Brian Froud and Terry Jones’ Lady Cottington’s Pressed Fairy Book
Brian Froud and Terry Jones’ Strange Stains and Mysterious Smells
Brian Froud and Terri Windling’s Good Faeries, Bad Faeries
Brian Froud is one of those artists whose magical designs and whimsical creations stay with you long after you turn the page. Possibly best known for his design work (with his wife, Wendy Froud) on cult-favorite movies Labyrinth and The Dark Crystal, he’s also released quite a few books of his own, both alone and with various collaborators. One of the best and earliest of these is simply entitled Faeries. I was going to review it, until I discovered it had somehow, somewhere along the way, suffered severe water damage and was in no shape to be read. (I weep for this misfortune, for the book truly is a work of art.) However, I do have three of Froud’s other offerings, which thoroughly show off his talent, his whimsy, and his skill at capturing the unknown which lurks all about us.
The first of these is Lady Cottington’s Pressed Fairy Book, written with Terry Jones (of Monty Python fame, also the screenwriter for Labyrinth). It’s presented, tongue-in-cheek, as a pastiche of the Victorian fairy craze, purporting to be the true journal of one Angelica Cottington, who pioneered a unique method of capturing and recording fairies in her journal. To be blunt, she lured them in, and then SQUISH! between the pages, smooshed and dried like flowers. All together … Eeeeeww. Pressed fairies. This book details her sightings and capturings between 1895 and 1912, as she grows up during the changing, romanticized times of Victorian England. She could very well be the friend of the girls who so cleverly took photographs of fairies and convinced doubters such as Sir Arthur Conan Doyle that fairies were real. She was just more … hands-on.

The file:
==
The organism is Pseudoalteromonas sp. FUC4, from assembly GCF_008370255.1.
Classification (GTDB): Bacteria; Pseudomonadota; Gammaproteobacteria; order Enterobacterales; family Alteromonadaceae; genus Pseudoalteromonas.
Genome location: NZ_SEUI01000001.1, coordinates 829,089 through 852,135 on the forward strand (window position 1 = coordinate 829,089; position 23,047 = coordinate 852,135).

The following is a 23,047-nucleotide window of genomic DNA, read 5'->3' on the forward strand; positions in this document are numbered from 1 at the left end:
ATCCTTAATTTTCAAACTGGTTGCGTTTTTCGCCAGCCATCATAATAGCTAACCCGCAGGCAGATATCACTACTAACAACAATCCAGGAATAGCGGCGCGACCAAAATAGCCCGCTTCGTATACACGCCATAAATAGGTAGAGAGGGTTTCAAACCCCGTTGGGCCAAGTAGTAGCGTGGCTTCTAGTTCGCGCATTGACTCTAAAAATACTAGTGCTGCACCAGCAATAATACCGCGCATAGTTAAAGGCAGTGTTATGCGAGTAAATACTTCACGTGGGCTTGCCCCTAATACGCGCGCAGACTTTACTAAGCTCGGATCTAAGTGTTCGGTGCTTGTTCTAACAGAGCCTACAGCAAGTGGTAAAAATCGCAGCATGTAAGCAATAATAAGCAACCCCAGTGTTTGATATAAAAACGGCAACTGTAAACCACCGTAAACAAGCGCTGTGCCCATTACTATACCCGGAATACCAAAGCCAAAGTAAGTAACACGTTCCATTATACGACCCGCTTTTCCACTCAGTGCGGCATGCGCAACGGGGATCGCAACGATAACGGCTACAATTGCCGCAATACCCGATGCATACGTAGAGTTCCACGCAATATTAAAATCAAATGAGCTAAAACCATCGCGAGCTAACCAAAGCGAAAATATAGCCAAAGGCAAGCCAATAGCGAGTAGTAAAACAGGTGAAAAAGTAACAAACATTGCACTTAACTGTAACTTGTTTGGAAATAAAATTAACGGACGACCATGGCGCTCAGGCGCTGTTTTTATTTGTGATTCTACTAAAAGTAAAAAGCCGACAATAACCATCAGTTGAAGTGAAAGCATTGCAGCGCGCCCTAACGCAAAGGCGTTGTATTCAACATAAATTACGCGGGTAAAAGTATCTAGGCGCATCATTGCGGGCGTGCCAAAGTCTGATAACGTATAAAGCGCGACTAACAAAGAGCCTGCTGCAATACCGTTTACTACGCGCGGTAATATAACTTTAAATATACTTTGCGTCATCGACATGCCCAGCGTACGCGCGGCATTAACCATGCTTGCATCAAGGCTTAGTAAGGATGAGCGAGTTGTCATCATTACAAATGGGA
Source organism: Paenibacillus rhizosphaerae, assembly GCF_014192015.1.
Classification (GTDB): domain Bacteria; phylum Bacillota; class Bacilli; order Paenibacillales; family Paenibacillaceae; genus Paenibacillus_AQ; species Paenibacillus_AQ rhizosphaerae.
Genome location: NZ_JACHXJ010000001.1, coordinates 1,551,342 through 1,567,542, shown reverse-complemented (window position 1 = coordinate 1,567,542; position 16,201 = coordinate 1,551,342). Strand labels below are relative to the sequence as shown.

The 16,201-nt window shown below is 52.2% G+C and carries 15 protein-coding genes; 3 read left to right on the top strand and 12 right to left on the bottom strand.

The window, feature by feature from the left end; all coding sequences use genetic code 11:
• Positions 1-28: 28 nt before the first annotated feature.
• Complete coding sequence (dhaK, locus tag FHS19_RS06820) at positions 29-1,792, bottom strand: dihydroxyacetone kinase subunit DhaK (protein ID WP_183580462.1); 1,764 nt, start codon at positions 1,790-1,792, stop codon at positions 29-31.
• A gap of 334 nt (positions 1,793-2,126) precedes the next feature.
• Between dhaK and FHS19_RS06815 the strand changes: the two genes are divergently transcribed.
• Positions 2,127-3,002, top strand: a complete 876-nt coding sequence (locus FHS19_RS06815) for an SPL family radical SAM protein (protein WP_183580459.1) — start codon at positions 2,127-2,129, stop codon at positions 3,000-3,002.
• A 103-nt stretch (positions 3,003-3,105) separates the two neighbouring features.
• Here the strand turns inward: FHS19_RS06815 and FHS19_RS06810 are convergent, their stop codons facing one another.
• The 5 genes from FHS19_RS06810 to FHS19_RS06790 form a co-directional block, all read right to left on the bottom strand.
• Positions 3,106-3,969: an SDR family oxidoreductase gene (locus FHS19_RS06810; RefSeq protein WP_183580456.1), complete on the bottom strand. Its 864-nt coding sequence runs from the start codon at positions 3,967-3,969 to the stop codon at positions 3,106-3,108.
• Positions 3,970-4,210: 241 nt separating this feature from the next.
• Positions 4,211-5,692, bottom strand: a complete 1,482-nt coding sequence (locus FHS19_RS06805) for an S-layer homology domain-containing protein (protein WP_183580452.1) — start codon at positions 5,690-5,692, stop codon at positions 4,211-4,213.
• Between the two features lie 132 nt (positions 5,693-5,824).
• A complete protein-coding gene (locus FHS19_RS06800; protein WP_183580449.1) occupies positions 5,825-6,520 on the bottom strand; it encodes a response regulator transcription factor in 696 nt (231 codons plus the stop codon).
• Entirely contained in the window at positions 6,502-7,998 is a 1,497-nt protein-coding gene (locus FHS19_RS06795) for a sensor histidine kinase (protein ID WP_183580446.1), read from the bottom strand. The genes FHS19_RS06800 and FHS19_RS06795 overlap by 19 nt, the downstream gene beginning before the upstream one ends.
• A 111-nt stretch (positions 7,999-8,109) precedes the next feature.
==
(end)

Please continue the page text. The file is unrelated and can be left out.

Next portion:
Lady Cottington’s Pressed Fairy Book possesses a wicked sense of humor, and never takes itself too seriously, even as we follow the development of Angelica Cottington through her writings. The text is presented in an ever-improving scrawl on both pages of this faux journal. Of course, the true attraction comes in the wonderfully gruesome images Froud presents, of fairies sprawled at awkward angles, smooshed and squished with a particularly surprised look on their faces. They range from flower sprites to mosquitoesque creatures, multicolored, winged, and preserved for posterity. They’re silly, serious, beautiful, ugly, and no two are alike, demonstrating Froud’s tremendous range of inspiration and capacity for invention. As a bonus, my book actually comes with its very own pressed fairy, suitable for use as a bookmark or window-hanging, or keeping pressed. This is one of those books that earns its keep just by being so bizarre, so very different from what you might expect. The last few pages are bound together with a strip of paper for our protection, as the last fairies in the book present some T&A in their own capricious, messy style.